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Queensland v Morecroft[2024] QCA 11

Queensland v Morecroft[2024] QCA 11

SUPREME COURT OF QUEENSLAND

CITATION:

State of Queensland v Morecroft & Anor [2024] QCA 11

PARTIES:

STATE OF QUEENSLAND

(appellant)

v

JESS ERNEST MORECROFT

(first respondent)

JACQUELINE RITA HAINES

(second respondent)

FILE NO/S:

Appeal No 6188 of 2023

SC No 10465 of 2018

DIVISION:

Court of Appeal

PROCEEDING:

General Civil Appeal

ORIGINATING COURT:

Supreme Court at Brisbane – [2023] QSC 4 (Crowley J)

DELIVERED ON:

9 February 2024

DELIVERED AT:

Brisbane

HEARING DATE:

11 October 2023

JUDGES:

Morrison and Boddice JJA and Applegarth J

ORDERS:

  1. 1.The appeal is dismissed.
  2. 2.The appellant pay the respondents’ costs of and incidental to the appeal.

CATCHWORDS:

REAL PROPERTY – TORRENS TITLE – INDEFEASIBILITY OF TITLE – EXCEPTIONS TO INDEFEASIBILITY – FRAUD OR FORGERY – AGAINST REGISTERED PROPRIETOR – where the respondents purchased a property from registered mortgagees exercising a power of sale – where the son of the registered owner of the property had forged his mother’s signature on the mortgage – where the purchasers were oblivious to the alleged fraud at the time they contracted to purchase the property – where the purchasers paid the purchase price and lodged transfer documents for registration – where before the transfer was able to be registered so as to give the purchasers legal title, the Registrar of Titles lodged a caveat – whether the purchasers acquired an equitable interest in the property – whether an “interest in a lot” in s 188 of the Land Title Act 1994 (Qld) (“LTA”) includes an equitable interest

REAL PROPERTY – TORRENS TITLE – ASSURANCE FUNDS, COMPENSATION AND REMEDIES FOR DEPRIVATION – DEPRIVATION OF INTEREST IN LAND – where the respondents purchased a property from registered mortgagees exercising a power of sale – where the son of the registered owner of the property had forged his mother’s signature on the mortgage – where the purchasers were oblivious to the alleged fraud at the time they contracted to purchase the property – where the purchasers paid the purchase price and lodged transfer documents for registration – where before the transfer was able to be registered so as to give the purchasers legal title, the Registrar of Titles lodged a caveat – where the primary judge found that the mortgagees had not complied with ss 11A, 11A(2) of the LTA and therefore did not obtain indefeasibility for their registered interest – where the court ordered that registration of the mortgage be cancelled – where the purchasers, being unable to be registered, sought compensation from the State – whether the purchasers were “deprived of an interest in a lot because of” the fraud of another person and therefore entitled to be compensated under s 188 of the LTA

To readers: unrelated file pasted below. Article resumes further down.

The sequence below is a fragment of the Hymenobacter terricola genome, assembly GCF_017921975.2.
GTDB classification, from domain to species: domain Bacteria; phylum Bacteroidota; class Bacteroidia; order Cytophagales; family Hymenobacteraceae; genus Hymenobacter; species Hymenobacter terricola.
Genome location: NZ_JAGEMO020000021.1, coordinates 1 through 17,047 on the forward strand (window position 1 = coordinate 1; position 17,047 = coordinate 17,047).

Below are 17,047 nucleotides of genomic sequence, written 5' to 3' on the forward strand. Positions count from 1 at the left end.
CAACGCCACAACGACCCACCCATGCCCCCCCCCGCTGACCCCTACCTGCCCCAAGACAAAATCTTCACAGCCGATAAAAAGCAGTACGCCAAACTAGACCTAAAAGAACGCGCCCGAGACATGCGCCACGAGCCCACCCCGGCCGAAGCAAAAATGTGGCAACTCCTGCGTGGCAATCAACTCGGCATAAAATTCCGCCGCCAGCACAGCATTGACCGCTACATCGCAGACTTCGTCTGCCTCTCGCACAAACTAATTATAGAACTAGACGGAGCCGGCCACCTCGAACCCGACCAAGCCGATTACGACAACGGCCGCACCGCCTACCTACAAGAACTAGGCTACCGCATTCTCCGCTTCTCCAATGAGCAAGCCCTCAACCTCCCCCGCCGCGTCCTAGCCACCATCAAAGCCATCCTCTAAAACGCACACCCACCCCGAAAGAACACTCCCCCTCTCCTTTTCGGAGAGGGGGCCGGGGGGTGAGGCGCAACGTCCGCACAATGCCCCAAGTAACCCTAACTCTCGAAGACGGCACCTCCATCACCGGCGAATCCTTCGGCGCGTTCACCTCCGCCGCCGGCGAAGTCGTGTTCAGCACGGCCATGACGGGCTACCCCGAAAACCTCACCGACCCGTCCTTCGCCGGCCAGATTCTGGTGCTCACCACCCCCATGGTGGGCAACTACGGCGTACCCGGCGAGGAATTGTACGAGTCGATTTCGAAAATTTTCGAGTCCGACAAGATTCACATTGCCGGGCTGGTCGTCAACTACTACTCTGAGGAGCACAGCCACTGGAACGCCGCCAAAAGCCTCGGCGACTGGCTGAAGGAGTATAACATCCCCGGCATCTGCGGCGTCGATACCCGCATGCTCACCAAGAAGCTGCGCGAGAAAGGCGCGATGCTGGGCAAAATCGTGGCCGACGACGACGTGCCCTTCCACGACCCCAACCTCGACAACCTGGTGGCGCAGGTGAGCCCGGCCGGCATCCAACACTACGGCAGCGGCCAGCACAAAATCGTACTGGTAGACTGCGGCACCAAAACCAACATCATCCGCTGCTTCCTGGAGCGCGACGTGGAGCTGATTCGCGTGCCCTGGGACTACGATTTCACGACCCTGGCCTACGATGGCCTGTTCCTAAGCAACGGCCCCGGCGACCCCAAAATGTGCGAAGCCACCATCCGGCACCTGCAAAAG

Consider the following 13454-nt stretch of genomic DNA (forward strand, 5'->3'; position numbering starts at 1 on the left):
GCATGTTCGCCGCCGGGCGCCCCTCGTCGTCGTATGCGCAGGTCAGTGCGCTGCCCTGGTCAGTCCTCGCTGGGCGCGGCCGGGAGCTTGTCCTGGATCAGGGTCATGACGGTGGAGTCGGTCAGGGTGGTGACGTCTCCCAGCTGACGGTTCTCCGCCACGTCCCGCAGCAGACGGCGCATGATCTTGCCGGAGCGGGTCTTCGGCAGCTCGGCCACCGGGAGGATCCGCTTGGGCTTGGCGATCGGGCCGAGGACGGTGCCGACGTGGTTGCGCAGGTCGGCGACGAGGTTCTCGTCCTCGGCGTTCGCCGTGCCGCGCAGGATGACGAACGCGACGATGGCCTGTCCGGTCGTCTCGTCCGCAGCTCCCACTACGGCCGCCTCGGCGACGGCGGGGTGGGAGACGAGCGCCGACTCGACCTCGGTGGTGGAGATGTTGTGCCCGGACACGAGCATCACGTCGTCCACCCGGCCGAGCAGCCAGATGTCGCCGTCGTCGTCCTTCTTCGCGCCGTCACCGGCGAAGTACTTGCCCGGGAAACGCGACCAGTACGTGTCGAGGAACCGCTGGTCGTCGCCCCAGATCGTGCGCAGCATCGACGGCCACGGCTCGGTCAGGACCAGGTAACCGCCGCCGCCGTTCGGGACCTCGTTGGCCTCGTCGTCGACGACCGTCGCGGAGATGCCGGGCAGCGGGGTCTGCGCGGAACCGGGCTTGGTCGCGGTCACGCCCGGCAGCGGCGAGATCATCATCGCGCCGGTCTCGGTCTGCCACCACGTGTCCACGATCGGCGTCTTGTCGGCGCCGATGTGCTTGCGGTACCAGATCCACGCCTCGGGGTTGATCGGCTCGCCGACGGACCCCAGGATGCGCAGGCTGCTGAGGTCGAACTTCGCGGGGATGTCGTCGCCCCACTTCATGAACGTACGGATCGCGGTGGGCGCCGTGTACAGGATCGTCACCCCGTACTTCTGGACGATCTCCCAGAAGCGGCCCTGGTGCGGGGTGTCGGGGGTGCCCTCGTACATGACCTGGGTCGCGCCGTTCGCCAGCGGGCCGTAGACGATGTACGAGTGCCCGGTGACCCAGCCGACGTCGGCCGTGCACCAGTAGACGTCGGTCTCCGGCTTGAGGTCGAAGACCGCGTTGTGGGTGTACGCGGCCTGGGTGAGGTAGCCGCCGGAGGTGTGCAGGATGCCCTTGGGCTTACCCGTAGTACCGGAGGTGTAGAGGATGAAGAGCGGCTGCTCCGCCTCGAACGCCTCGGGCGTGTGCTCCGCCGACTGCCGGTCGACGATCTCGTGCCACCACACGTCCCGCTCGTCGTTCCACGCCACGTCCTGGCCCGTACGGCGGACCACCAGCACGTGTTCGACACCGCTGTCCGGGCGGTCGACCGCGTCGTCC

Acts Interpretation Act 1954 (Qld), schedule 1, s 4, s 14A, s 32A

Land Title Act 1994 (Qld), s 11A, s 11A(2), s 11B, s 11B(2), s 181, s 183, s 184(2), s 188, s 188B(2), s 189, s 189(1)(a), s 190(1)

Land Title Bill 1994 (Qld)

Real Property Act 1862 (NSW), s 117

Real Property Act 1900 (NSW), s 126, s 129

Real Property Act 1861 (Qld), s 135

Transfer of Land Act 1890 (Vic)

Alcan (NT) Alumina Pty Ltd v Commissioner of Territory Revenue (2009) 239 CLR 27; [2009] HCA 41, cited

Australia Capital Financial Management Pty Ltd v Linfield Developments Pty Ltd (2017) 18 BPR 36,683; [2017] NSWCA 99, cited

Australian Broadcasting Corporation v O'Neill (2006) 227 CLR 57; [2006] HCA 46, cited

Barry v Heider (1914) 19 CLR 197; [1914] HCA 79, cited

Black v Garnock (2007) 230 CLR 438; [2007] HCA 31, cited

Breskvar v Wall (1971) 126 CLR 376; [1971] HCA 70, cited

Brown v Heffer (1967) 116 CLR 344; [1966] HCA 40, cited

Butler v Fairclough (1917) 23 CLR 78; [1917] HCA 9, cited

Carter Holt Harvey Woodproducts Australia Pty Ltd v The Commonwealth (2019) 268 CLR 524; [2019] HCA 20, cited

Chan v Cresdon Pty Ltd (1989) 168 CLR 242; [1989] HCA 63, cited

Chief Commissioner of Stamp Duties (NSW) v ISPT Pty Ltd (1998) 45 NSWLR 639, cited

Davis v Perry O'Brien Engineering Pty Ltd [2023] QSC 243, cited

Diemasters Pty Ltd v Meadowcorp Pty Ltd (2001) 52 NSWLR 572; [2001] NSWSC 495, cited

Environment Agency v Empress Car Co (Abertillery) Ltd [1999] 2 AC 22; [1998] UKHL 5, cited